Westchester Women's Bar Association

Specimen Rule Changes at the USPTO

On February 16, 2021, The USPTO discontinued its specimen protest program. This pilot program was implemented in March 2018, to allow third parties to report on specimens that were potentially fabricated and not in use in commerce. The Trademark Office is still actively seeking to identify suspicious and fraudulent specimens and is using an alternative method to accomplish this objective. Trademark owners can submit a Letter of Protest to alert the USPTO about an improper specimen of a third-party. The Trademark Modernization Act provides statutory authority for the Letter of Protest practice. Although, a trademark owner must now pay a filing fee of $50 to submit a Letter of Protest, it is still a cost-effective measure compared to filing an opposition proceeding with the Trademark Trial and Appeal Board.

When submitting a Letter of Protest, one must provide the Trademark Office with evidence about the registrability of a trademark in a pending application of a third-party. The party submitting the letter must include evidence supporting an acceptable reason to refuse registration or to issue a requirement for the third-party application. For example, the source for the mark contained in third party application is likely to be confused with a trademark in a U.S. registration or pending application, the proposed mark is merely descriptive or generic of the identified goods or services, the proposed mark will suggest a false connection with the protester, or the specimen(s) of use in the third-party application is fabricated.

It has been reported that a reason for the rise in submission of fake specimens not in use in commerce is possibly due to the desire to join Amazon’s Brand Registry program. The Brand Registry gives trademark owners access to brand protection tools. These tools facilitate in providing brand owners with a means to improve brand visibility and to fight infringers and counterfeiters. To enter Amazon’s Brand Registry program the enrollee must be the owner of a federally registered trademark. See our webpages, Amazon’s Brand Registry Requires Federal Trademark Registration and Amazon’s Project Zero Gives Control To Brand Owners for more information on Amazon’s brand programs.

Since applicants have continued to submit specimens that are not in use in commerce, the Trademark Office has continued to focus its attention on specimen review. This ongoing focus on specimens will foster integrity in the Federal Trademark Register. However, sometimes an over-zealous Examining Attorneys can require a lengthy response from an applicant that has legitimately used its mark in commerce. Examining Attorneys are seeking to eliminate applications containing specimens that are either digitally created, digitally altered or mock-ups. A digitally created specimen consists of a digital drawing of the goods or packaging for the goods. A mockup specimen is one that demonstrates what a mark would look like on a product, display or website, and typically created solely for the submission with the application.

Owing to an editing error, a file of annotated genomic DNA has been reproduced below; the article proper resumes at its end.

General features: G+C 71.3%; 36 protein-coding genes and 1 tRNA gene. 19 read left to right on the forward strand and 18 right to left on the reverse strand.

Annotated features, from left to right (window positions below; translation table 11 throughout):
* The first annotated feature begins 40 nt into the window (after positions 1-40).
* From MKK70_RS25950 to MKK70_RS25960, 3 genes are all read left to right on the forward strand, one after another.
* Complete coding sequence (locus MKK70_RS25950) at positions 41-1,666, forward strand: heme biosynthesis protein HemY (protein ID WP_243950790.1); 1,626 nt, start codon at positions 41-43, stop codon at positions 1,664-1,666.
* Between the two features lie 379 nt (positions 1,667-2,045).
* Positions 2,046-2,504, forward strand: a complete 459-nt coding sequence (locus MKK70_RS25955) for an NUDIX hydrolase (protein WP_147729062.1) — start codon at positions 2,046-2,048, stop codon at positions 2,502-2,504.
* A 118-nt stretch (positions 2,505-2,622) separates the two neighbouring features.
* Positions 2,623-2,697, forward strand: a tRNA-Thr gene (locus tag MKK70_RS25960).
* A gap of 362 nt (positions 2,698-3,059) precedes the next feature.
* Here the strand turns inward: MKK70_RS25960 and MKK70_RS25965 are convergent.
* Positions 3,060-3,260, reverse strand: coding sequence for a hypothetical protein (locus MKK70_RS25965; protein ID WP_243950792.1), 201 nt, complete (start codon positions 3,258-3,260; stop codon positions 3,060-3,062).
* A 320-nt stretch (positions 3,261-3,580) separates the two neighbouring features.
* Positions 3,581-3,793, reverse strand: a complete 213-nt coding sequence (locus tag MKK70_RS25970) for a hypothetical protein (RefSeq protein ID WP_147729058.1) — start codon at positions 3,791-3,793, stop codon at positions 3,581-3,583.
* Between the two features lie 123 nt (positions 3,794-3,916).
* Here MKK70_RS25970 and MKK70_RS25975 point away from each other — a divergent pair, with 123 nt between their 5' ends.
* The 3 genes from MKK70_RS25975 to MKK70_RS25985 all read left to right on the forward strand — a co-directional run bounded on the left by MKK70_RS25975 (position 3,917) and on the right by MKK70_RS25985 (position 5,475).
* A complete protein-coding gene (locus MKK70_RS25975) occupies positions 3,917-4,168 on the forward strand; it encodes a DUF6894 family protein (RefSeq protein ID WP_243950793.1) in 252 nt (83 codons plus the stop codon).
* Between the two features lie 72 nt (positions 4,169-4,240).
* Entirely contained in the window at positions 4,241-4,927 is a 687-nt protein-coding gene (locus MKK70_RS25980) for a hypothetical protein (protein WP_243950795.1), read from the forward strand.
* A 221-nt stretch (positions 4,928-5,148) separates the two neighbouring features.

If an Examining Attorney suspects a fabricated specimen, it will conduct further investigation such as reviewing applicant’s website or the e-commerce platform where the product is for sale such as www.amazon.com. If there are still questions or suspicions about the specimen, the Examining Attorney will request additional information from the applicant. The request may require information regarding the goods or services, whether the specimen was created merely for submission with the application, the source of the image depicting the goods, how the mark is used on the goods in a sales environment or in rendering the services, proof of sales in the U.S. including dollar amounts, and proof of use on other goods or services listed in the application. If the applicant successfully responds to all of the inquiries, the specimen will be accepted.

Lastly, when submitting Internet specimens, please remember you must include the URL and the date you accessed or printed the webpage. The TEAS form can now accommodate this information and multiple URLs and dates can be submitted. If you have questions concerning trademark specimens, please feel free to contact the firm for a courtesy consultation.

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